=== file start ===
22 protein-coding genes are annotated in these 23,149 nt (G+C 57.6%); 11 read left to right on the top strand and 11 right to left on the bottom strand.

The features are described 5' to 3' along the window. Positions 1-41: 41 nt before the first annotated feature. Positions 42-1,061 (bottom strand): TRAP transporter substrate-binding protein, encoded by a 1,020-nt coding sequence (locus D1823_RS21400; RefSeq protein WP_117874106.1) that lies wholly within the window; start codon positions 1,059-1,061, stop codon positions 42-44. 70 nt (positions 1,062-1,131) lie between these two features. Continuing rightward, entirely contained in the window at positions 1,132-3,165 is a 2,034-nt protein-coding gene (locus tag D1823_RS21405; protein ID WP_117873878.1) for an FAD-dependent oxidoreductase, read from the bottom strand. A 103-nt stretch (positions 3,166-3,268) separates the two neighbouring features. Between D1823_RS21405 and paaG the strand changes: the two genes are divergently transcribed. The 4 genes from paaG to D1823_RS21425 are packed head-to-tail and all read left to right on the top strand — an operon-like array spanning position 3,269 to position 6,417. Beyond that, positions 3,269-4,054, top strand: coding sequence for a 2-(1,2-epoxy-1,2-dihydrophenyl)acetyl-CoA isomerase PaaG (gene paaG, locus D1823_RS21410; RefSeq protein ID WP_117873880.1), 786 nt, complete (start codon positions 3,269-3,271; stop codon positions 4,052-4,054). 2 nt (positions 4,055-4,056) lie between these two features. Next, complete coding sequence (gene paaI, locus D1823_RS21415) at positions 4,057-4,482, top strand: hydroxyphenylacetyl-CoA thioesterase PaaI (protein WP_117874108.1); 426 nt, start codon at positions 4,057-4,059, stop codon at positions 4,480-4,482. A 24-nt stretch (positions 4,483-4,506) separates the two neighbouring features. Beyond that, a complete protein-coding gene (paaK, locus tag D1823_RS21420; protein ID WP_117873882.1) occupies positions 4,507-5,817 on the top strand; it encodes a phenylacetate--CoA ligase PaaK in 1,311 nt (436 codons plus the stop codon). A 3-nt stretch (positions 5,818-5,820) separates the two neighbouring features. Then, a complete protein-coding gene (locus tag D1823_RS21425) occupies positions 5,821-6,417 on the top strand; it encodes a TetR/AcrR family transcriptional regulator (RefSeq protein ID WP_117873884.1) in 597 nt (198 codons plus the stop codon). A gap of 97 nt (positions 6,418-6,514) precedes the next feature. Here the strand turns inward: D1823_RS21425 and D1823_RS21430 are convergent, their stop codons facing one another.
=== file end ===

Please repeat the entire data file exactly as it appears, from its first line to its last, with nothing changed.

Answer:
22 protein-coding genes are annotated in these 23,149 nt (G+C 57.6%); 11 read left to right on the top strand and 11 right to left on the bottom strand.

The features are described 5' to 3' along the window. Positions 1-41: 41 nt before the first annotated feature. Positions 42-1,061 (bottom strand): TRAP transporter substrate-binding protein, encoded by a 1,020-nt coding sequence (locus D1823_RS21400; RefSeq protein WP_117874106.1) that lies wholly within the window; start codon positions 1,059-1,061, stop codon positions 42-44. 70 nt (positions 1,062-1,131) lie between these two features. Continuing rightward, entirely contained in the window at positions 1,132-3,165 is a 2,034-nt protein-coding gene (locus tag D1823_RS21405; protein ID WP_117873878.1) for an FAD-dependent oxidoreductase, read from the bottom strand. A 103-nt stretch (positions 3,166-3,268) separates the two neighbouring features. Between D1823_RS21405 and paaG the strand changes: the two genes are divergently transcribed. The 4 genes from paaG to D1823_RS21425 are packed head-to-tail and all read left to right on the top strand — an operon-like array spanning position 3,269 to position 6,417. Beyond that, positions 3,269-4,054, top strand: coding sequence for a 2-(1,2-epoxy-1,2-dihydrophenyl)acetyl-CoA isomerase PaaG (gene paaG, locus D1823_RS21410; RefSeq protein ID WP_117873880.1), 786 nt, complete (start codon positions 3,269-3,271; stop codon positions 4,052-4,054). 2 nt (positions 4,055-4,056) lie between these two features. Next, complete coding sequence (gene paaI, locus D1823_RS21415) at positions 4,057-4,482, top strand: hydroxyphenylacetyl-CoA thioesterase PaaI (protein WP_117874108.1); 426 nt, start codon at positions 4,057-4,059, stop codon at positions 4,480-4,482. A 24-nt stretch (positions 4,483-4,506) separates the two neighbouring features. Beyond that, a complete protein-coding gene (paaK, locus tag D1823_RS21420; protein ID WP_117873882.1) occupies positions 4,507-5,817 on the top strand; it encodes a phenylacetate--CoA ligase PaaK in 1,311 nt (436 codons plus the stop codon). A 3-nt stretch (positions 5,818-5,820) separates the two neighbouring features. Then, a complete protein-coding gene (locus tag D1823_RS21425) occupies positions 5,821-6,417 on the top strand; it encodes a TetR/AcrR family transcriptional regulator (RefSeq protein ID WP_117873884.1) in 597 nt (198 codons plus the stop codon). A gap of 97 nt (positions 6,418-6,514) precedes the next feature. Here the strand turns inward: D1823_RS21425 and D1823_RS21430 are convergent, their stop codons facing one another.